As in the 1970s and 80s, it is too soon to expect that we have identified the best targets for potential treatment, far less the best treatments. Therefore, as we proceed with the PRG process, we need patience, hope and optimism in assessing the most fruitful areas for future research. New molecular tools are available. Myeloma can be classified at the molecular level and selective targets sought. We need to foster an environment in which serendipity can prevail and lead to important new observations. The use of Thalidomid? (thalidomide) emerged from such an environment. Aredia? (pamidronate) was developed from drugs added to toothpaste to reduce tooth decay. We need to learn much more about health as well as disease. We need to focus on early preventative strategies, as well as treatment. We need to look to improvements in the quality and length of life with myeloma while we search for a cure.

The IMF is committed to helping researchers in any practical way feasible. The second IMF Myeloma Think Tank will take place in 2002. Investigators will develop recommendations for research and initiate collaborative projects on molecular classification of myeloma, new treatments for bone disease and molecular targets for therapy. The prognostic factor initiative from Think Tank 2000 is already bearing fruit and we look forward to many more successful projects in the future. A coalition has developed between government, pharmaceutical and private funders such as the IMF, which will bring ever closer the time when there will be life without myeloma.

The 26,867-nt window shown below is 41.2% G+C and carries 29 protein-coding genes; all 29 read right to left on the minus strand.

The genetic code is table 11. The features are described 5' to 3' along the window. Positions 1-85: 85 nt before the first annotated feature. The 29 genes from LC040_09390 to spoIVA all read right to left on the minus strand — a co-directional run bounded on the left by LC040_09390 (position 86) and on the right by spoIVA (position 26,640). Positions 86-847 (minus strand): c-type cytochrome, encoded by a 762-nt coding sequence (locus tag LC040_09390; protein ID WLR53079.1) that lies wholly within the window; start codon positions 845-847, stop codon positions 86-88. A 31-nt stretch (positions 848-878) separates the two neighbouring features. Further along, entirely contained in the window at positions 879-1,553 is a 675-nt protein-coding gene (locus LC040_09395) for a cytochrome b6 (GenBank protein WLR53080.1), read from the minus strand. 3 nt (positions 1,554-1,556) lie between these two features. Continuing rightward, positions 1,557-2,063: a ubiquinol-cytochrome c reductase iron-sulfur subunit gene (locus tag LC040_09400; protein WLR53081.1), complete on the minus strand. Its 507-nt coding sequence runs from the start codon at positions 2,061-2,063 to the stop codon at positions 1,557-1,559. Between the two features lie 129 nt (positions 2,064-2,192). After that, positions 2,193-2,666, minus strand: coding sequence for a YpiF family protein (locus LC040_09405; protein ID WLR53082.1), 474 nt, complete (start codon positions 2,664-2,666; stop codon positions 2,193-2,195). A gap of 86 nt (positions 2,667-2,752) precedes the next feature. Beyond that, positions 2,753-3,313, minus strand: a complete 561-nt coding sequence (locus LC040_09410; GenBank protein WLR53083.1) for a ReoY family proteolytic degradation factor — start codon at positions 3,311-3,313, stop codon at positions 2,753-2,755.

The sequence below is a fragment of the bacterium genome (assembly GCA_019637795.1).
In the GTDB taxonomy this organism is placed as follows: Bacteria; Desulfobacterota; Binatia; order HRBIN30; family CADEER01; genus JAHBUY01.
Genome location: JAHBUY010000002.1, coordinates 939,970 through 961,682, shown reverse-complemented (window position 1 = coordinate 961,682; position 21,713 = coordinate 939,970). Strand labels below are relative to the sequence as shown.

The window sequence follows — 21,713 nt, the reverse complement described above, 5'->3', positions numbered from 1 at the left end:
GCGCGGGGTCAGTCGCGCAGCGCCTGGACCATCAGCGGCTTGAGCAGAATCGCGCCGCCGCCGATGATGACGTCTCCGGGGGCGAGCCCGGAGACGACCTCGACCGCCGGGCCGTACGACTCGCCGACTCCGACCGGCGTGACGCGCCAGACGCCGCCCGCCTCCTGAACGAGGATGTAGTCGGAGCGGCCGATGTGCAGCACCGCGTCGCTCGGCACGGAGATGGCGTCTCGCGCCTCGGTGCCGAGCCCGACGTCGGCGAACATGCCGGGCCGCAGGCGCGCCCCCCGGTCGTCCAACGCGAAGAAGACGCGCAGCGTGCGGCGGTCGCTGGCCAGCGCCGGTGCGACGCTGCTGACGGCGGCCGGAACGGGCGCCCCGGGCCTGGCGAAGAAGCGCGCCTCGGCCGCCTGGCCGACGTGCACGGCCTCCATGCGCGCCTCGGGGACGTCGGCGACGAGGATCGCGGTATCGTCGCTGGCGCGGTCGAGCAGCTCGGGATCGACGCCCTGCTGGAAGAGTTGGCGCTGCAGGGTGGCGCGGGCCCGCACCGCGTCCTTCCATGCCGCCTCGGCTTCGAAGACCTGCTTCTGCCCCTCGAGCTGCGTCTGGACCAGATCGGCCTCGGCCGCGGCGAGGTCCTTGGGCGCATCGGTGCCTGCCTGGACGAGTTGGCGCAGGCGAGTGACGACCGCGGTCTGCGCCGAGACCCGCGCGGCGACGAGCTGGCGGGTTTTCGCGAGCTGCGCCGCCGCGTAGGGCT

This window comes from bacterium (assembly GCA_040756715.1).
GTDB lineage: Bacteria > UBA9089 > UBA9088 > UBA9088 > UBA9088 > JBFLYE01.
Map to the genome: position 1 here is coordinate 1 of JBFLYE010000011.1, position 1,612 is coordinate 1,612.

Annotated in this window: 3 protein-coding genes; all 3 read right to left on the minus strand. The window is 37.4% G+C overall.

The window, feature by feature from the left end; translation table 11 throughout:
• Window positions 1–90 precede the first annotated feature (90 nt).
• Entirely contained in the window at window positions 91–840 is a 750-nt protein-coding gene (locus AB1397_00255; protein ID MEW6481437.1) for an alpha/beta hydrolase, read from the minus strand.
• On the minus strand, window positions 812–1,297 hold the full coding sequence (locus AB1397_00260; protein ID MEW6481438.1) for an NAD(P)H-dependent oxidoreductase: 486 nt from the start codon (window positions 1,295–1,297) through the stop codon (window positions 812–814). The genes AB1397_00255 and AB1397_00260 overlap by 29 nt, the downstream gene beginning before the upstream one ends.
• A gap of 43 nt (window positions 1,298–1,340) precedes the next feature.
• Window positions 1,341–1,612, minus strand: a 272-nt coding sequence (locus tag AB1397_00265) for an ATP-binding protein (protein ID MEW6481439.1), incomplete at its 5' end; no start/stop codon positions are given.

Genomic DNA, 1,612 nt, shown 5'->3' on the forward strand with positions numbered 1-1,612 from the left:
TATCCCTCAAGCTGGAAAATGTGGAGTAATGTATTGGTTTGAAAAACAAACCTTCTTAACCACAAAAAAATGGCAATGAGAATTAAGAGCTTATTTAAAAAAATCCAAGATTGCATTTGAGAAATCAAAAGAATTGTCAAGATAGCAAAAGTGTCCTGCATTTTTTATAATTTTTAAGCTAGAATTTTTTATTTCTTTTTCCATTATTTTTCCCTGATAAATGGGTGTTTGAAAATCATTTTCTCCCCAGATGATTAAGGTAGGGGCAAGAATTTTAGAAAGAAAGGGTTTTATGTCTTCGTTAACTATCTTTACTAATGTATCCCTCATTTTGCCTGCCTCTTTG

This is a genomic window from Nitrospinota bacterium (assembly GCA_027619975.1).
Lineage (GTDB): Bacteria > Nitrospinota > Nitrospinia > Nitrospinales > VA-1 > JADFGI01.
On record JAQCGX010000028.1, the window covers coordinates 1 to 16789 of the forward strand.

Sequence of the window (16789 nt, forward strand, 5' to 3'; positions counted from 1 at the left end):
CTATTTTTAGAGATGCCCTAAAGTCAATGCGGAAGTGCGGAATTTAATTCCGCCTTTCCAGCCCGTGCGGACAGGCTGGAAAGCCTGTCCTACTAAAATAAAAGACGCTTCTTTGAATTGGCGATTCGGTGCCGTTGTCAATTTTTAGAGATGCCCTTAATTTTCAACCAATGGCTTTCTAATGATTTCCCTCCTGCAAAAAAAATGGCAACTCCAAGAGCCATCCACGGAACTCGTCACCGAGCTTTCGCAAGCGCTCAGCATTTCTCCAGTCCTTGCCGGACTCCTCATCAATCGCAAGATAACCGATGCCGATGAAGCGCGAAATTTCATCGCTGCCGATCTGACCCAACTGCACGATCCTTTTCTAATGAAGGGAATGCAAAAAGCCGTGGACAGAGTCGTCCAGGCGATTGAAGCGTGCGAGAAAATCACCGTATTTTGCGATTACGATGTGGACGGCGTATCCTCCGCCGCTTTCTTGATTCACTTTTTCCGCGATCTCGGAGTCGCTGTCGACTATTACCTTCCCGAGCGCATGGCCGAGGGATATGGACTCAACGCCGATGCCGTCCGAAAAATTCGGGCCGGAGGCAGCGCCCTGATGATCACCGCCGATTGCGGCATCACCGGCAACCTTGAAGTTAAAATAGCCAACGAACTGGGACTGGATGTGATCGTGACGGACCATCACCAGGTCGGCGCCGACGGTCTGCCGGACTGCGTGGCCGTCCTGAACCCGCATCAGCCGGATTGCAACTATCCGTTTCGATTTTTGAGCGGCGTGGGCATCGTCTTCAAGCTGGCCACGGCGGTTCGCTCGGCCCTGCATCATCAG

As in the 1970s and 80s, it is too soon to expect that we have identified the best targets for potential treatment, far less the best treatments. Therefore, as we proceed with the PRG process, we need patience, hope and optimism in assessing the most fruitful areas for future research. New molecular tools are available. Myeloma can be classified at the molecular level and selective targets sought. We need to foster an environment in which serendipity can prevail and lead to important new observations. The use of Thalidomid? (thalidomide) emerged from such an environment. Aredia? (pamidronate) was developed from drugs added to toothpaste to reduce tooth decay. We need to learn much more about health as well as disease. We need to focus on early preventative strategies, as well as treatment. We need to look to improvements in the quality and length of life with myeloma while we search for a cure.

The IMF is committed to helping researchers in any practical way feasible. The second IMF Myeloma Think Tank will take place in 2002. Investigators will develop recommendations for research and initiate collaborative projects on molecular classification of myeloma, new treatments for bone disease and molecular targets for therapy. The prognostic factor initiative from Think Tank 2000 is already bearing fruit and we look forward to many more successful projects in the future. A coalition has developed between government, pharmaceutical and private funders such as the IMF, which will bring ever closer the time when there will be life without myeloma.